Geoffrey Heintzelman, Ph.D.
American Journal Experts
B.S., Chemistry, Duke University, Durham, NC
Ph.D., Organic Chemistry, The Pennsylvania State University, State College
Geoffrey Heintzelman edits research articles submitted by scientists from foreign countries. He works for American Journal Experts, a manuscript services company in Durham, NC. At the time of this interview, he has been in his current position for 18 months.
Heintzelman received his Ph.D. in organic chemistry from Penn State in 1996, and he was a postdoctoral fellow at the University of Rochester from 1996 until 1998. He found a job as a medicinal chemist at Johnson & Johnson through the interview process at the University of Rochester. He later worked for Aerie Pharmaceuticals. Heintzelman was interested in medical research as a way of helping people, but he found that working as a research chemist kept him far from the people he was trying to help.
He notes, "It would have taken a lot of luck and many years for any of my compounds to actually become a drug and help patients. In my current job, I help several customers a day with their papers. These manuscripts may help a professor get tenure, a grad student get their first publication or finish their thesis, allow an English-speaking researcher learn about a discovery on the other side of the world, etc. Thus, I have a measurable impact on any number of individuals every day. Furthermore, I'm also helping our contract editors become better writers through the feedback we give them. It's really fulfilling to help people on a daily basis."
After leaving the pharmaceutical industry, Heintzelman taught two classes at Wake Technical Community College (Raleigh, NC) while he decided where to take his career. The managing editor position came soon afterward. The career change turned out to be a wise move, in light of uncertainties in the pharmaceutical research job market. Heintzelman was able to remain in Durham, and the parent company of American Journal Experts is growing rapidly. "I also love the flexibility of my job. I'm able to work in varying locations and whenever I like, so I'm free to take time for family commitments or just going to watch or participate in my children's activities," he said.
Responsibility and vulnerability. It's essential to be able to complete tasks on time and to be able to ask for help to complete your tasks.
Typical day on the job:
Most of my day is spent editing research articles on a variety of subjects submitted by foreign researchers for language editing. I also coach our contract editors on their editing, and I interact with customers. Although I do edit papers from a variety of fields, I specifically focus on organic chemistry papers for our customers.
Although we do have an office, I primarily work from home. Our work is completely internet-based, so all I need is a laptop.
50 hours per week. The environment is fast-paced, as we have deadlines to return our papers to customers within 24 hours.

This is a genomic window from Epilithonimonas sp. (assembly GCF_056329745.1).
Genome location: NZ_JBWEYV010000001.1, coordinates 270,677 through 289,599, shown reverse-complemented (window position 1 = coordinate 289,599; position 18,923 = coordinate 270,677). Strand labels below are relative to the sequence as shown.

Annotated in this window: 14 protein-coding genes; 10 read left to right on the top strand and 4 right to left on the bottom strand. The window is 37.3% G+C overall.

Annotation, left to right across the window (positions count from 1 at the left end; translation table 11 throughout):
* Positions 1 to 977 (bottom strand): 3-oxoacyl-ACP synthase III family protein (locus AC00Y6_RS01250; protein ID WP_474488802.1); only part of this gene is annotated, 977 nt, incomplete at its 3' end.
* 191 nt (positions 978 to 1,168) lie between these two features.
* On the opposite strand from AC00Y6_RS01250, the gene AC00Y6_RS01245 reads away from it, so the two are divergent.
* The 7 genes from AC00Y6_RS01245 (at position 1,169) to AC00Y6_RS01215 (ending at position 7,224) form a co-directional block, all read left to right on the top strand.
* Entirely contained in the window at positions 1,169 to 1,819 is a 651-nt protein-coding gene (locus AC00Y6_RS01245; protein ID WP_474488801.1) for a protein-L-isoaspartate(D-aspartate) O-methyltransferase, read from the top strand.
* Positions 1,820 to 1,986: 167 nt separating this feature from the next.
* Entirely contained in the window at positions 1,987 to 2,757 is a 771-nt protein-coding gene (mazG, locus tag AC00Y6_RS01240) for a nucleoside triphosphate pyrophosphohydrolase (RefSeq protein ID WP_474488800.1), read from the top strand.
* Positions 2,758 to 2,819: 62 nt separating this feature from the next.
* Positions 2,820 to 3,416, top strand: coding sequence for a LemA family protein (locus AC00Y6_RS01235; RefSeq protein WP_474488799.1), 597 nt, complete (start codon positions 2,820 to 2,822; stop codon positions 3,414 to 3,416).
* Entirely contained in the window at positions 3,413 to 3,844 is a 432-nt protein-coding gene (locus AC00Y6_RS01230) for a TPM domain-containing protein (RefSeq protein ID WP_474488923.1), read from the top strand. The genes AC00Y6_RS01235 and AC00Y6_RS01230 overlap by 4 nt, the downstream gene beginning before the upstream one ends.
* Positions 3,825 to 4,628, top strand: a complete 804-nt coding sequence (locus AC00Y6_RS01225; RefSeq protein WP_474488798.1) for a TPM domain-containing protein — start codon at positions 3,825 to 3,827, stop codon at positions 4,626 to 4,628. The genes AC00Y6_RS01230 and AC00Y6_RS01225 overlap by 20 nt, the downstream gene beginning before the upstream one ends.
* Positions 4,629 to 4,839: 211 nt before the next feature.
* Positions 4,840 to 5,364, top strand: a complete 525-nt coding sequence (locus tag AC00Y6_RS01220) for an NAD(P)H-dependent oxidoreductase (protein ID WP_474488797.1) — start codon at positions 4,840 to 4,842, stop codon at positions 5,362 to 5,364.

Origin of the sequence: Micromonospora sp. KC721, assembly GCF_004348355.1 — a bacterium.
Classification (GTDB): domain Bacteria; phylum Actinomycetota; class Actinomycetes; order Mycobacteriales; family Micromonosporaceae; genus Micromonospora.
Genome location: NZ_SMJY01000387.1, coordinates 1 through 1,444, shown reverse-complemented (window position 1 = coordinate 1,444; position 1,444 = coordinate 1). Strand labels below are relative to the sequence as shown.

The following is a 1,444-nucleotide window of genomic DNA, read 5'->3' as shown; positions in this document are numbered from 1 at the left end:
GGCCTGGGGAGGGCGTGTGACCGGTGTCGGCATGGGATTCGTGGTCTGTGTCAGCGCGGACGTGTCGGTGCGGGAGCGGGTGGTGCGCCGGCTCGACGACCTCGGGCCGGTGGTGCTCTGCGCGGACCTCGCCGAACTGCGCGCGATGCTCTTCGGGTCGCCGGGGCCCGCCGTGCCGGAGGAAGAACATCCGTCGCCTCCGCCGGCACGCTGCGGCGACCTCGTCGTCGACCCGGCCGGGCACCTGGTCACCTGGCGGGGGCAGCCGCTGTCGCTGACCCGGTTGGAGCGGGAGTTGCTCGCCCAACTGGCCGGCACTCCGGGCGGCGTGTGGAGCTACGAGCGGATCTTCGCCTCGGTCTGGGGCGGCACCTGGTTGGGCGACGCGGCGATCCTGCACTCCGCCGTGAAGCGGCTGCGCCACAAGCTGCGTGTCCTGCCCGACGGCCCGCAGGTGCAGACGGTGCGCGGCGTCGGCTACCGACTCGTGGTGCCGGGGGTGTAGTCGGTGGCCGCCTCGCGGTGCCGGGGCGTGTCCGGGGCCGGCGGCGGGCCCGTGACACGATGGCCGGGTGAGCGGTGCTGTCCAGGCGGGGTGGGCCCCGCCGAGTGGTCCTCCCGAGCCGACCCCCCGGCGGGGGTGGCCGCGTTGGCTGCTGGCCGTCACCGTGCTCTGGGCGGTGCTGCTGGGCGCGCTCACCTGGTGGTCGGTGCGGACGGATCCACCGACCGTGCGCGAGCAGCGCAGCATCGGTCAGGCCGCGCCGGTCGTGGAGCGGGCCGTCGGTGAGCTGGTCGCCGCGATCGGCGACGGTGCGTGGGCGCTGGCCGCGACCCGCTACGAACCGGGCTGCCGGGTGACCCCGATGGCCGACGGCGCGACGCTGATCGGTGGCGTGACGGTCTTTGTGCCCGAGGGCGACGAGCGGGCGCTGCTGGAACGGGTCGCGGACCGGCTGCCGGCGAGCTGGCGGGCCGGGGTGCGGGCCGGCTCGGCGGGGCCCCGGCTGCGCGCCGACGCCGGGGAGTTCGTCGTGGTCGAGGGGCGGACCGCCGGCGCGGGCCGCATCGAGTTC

I am not required to travel.
Tools you can’t live without:
What you like most about your job:
I love being able to impact a large number of people. In a typical day, I edit 10 papers, which is at least 10 researchers all over the world that I've helped.
It's a great feeling knowing that you are contributing to the careers of researchers all over the world. In the past 18 months, I've worked on over 3500 papers; I hope that I've had some impact on the research community and the careers of researchers.
Best productivity trick:
I keep a list and stay focused.
Best career advice you’ve received:
Always have a positive attitude when you're working. You never know what kind of impression or impact you are making on other people.
Skills or talents that make you a good fit for your job:
Responsibility and vulnerability. It's essential to be able to complete tasks on time and to be able to ask for help to complete your tasks. Because most of us are not trained as editors, i.e., in English language and composition, and because we work remotely, it is essential to be willing to be vulnerable enough to ask questions of your coworkers without being self-conscious, especially with respect to correcting the grammar and language when you are starting out or when events pop up that may threaten your deadlines.
Essential habit you wish you’d started earlier:
I'm not sure it's a habit, but my communication skills have gotten much better as a result of my career experiences. I think that having good communication skills is essential to a successful career, and they should be developed as soon as possible.
Favorite ACS resource:
Chemical & Engineering News. It is essential to know what the career environments looks like at any given time for chemists and to keep up with trends in the industry.
How you've benefited from being an ACS member:
Going to ACS meetings, reading Chemical & Engineering News, and networking have helped to keep me in touch with the state of the industry.